A: Reading. I read and read and read. Newspapers, magazines, the Internet--you name it, I try and suck it up and find something interesting inside of it. I like to think of international finance as my bailiwick, so I start from there. Usually, a story will catch my interest and I'll wonder if there's enough material there to sustain a book. Then I start on the personal angle. What's the hook? The crux of the story that will drive a reader to gulp down 450 pages? From there, it's hopscotch all over the place. First I do the research, then I construct the story around interesting, knowledgeable people. The hardest part is always the character stuff- making the hero grow and come out a better person at the other side of things. Without a really compelling hero or heroine, the best "hook" is never more than that- a quirky little attention getter. By the way, I don't own a television set. As parents of two young daughters, my wife and I feel strongly that TV is a wildly negative influence on kids' minds... and adults too, most of the time. The only stuff I used to watch was the news and Biography on A&E, but now even CNN's hard to look at, with all that gibberish dancing on every available square inch of the screen. Mostly what I hate is how dumb the news is. It's time our media gives us the benefit of the doubt. We're smarter than that.
Q: How do you work?
A: Writing is a job, just like anything else. Often I think the deciding factor in who can make a career as a successful author is the ability to sit in a chair for eight hours a day (or however long one needs to write) and simply get the book written. There are so many distractions and a writer can't wait for the "muse" to land on his shoulder. I try and hit my desk by 8:15 and will work until noon. Usually, I eat lunch out somewhere nearby with my wife, then get back to it at 1:30 or 2. Those are the hardest hours. Frankly, I'd rather be napping, or playing golf. Then around 4:00 the engine really starts up again, and I'm able to get a solid ninety minutes in before dinner. The thing about writing is that it isn't constant or linear. What I mean is that you can start the day writing four great pages and then not be able to add a single thing to it. Or you can crank out an entire chapter in two hours and then spend the next two days getting it right. Usually, though, it's slow and steady. Two pages in the morning. Two in the afternoon. After six months, you've got a good stack of paper on your desk. Still, I can't think of a better way to make a living. I used to be an investment banker and the thought of those fourteen-hour days cooped up inside a skyscraper is enough to give me the shivers. No thanks. You can keep your five million dollar salaries...then again, five mil is pretty good...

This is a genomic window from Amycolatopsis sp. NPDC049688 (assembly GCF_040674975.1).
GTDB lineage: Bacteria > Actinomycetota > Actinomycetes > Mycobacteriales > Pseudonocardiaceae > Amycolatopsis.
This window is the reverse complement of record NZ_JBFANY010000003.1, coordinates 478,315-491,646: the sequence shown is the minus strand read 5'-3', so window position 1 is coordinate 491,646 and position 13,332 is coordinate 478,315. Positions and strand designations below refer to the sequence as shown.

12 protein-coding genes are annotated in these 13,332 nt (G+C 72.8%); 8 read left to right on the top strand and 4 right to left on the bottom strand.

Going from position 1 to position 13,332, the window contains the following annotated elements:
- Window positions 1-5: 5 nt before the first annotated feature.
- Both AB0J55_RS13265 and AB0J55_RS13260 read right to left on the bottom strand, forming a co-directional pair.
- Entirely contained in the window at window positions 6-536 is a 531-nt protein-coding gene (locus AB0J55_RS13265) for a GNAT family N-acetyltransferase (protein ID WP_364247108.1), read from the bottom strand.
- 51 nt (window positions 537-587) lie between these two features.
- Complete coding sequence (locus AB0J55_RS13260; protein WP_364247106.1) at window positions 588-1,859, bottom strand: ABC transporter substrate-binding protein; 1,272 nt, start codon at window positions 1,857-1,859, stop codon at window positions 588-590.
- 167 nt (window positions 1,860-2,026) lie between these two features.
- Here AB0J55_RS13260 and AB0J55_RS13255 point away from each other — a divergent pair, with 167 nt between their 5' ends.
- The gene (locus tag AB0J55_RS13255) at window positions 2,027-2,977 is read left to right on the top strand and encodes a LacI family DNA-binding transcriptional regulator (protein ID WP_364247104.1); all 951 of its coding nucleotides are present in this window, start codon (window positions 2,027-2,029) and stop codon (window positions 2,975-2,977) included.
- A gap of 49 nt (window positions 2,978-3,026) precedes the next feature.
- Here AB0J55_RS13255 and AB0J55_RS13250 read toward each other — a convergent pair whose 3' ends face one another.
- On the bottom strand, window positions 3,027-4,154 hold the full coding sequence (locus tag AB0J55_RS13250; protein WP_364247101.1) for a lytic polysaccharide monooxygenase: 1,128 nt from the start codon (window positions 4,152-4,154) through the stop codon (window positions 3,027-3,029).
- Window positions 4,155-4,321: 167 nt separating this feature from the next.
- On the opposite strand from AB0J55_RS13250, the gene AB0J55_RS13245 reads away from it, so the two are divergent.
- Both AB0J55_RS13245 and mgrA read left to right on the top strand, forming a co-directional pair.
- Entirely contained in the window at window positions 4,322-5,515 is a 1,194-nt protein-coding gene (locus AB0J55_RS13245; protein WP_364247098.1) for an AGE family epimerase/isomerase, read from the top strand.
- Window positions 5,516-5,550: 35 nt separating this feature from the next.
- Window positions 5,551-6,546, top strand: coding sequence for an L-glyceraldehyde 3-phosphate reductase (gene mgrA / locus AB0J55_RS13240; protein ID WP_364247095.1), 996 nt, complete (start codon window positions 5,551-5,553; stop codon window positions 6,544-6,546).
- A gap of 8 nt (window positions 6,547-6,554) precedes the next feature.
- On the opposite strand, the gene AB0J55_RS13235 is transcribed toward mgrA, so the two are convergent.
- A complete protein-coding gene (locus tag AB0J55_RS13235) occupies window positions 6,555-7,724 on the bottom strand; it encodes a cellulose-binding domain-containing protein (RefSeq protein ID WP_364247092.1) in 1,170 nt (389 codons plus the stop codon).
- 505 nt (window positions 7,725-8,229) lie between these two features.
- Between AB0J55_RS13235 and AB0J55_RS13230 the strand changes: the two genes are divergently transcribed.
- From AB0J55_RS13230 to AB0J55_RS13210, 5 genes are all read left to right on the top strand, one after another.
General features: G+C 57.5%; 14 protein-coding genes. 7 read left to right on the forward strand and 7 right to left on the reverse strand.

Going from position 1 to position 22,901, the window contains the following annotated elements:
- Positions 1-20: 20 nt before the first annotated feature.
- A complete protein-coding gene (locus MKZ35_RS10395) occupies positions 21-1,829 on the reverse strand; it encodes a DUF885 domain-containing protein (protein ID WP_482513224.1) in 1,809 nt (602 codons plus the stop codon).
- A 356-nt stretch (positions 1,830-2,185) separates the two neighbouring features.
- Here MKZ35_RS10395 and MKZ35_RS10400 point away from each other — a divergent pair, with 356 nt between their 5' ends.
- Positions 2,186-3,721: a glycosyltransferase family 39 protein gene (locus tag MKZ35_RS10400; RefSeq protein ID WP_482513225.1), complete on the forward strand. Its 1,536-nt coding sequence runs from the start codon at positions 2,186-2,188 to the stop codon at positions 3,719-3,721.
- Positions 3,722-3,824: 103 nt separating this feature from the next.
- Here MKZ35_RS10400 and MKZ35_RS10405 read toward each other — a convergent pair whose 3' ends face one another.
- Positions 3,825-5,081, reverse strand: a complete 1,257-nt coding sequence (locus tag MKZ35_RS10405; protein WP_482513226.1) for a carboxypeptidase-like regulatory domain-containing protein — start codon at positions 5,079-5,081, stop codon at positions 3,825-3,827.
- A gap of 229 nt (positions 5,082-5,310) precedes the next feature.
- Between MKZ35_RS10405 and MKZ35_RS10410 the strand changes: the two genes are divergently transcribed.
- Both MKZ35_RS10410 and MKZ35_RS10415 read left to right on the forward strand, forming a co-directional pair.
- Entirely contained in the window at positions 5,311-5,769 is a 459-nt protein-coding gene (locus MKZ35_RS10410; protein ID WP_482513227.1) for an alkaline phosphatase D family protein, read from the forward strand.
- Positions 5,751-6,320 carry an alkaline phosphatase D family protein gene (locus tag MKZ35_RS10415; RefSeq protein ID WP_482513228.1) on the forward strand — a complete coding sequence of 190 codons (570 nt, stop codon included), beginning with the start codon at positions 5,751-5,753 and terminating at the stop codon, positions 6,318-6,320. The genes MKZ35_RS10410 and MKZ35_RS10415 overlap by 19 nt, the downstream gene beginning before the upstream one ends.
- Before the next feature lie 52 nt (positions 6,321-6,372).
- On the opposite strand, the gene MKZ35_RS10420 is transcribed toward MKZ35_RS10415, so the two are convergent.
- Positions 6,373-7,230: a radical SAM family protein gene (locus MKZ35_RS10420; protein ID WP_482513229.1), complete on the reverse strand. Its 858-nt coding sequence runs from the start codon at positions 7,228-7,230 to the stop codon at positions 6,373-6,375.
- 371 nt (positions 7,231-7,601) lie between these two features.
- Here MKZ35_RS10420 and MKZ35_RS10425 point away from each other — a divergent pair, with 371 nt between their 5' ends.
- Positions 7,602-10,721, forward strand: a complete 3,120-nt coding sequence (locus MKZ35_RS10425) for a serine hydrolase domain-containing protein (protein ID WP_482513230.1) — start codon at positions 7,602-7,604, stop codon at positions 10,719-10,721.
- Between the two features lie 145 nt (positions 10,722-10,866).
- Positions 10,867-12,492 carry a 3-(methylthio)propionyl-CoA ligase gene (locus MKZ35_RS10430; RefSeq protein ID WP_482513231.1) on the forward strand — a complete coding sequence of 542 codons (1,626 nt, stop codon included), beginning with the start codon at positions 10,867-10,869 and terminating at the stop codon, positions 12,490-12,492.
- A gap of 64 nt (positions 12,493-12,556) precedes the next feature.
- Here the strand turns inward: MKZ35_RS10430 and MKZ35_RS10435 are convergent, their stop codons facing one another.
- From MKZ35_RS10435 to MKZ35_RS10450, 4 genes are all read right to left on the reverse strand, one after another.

Q: What do you do to relax?
A: By nature I'm a high-strung person. One of those guys that can't stand still for too long. I love to golf, but it's hard to find six hours to just disappear, especially with two awesome daughters who I love to play with. I try to run a few times a week...nothing serious, a quick ten-mile loop, then a few dozen wind sprints. Just kidding! If I make it three miles before wimping out, I'm lucky. I like to get to the gym, too, but that seems to be happening ever less frequently. My wife and I love the movies. Whenever there's something that does not center around car chases, evil cops, towering infernos, or anything with the word "Matrix" in it, we jump at the chance to go see it. Our favorite film last year was "Unfaithful" starring Diane Lane, Richard Gere, and that French guy whose name my wife keeps mumbling when she's asleep. Talk about a hard hitting movie! And if Diane Lane ever reads this: "Girl, you was robbed!" I'm looking forward to the new Tom Cruise movie, "The Last Samurai." Music-wise, I'm digging the live version of U2's "Beautiful Day," John Mayer's album "Room for Squares," and from the oldies bin, "Physical Graffiti" by Led Zeppelin. And, of course, anything by Oscar Peterson, my all time favorite. Naturally, I love to read too. I just polished off Ghost Soldiers by Hampton Sides and loved it. The Human Stain by Philip Roth was a great read. Genius at work! I'm waiting with baited breath for the new Le Carre. Everything stops around our house when his books hit the stands. Everything I learned about writing, I got from Le Carre.
Q: What's the next one about?
A: I'm just starting digging on the new one, but it will center around these giant private equity firms that currently control a lot of the biggest U.S. defense companies and employ former U.S. government officials. The potential for conflict of interest is so huge, the smell of corruption so rank, that even if these guys aren't guilty, they should be! So far, I've got the best villain I've come up with and a great hero. The rest is a work in progress!
From the Hardcover edition.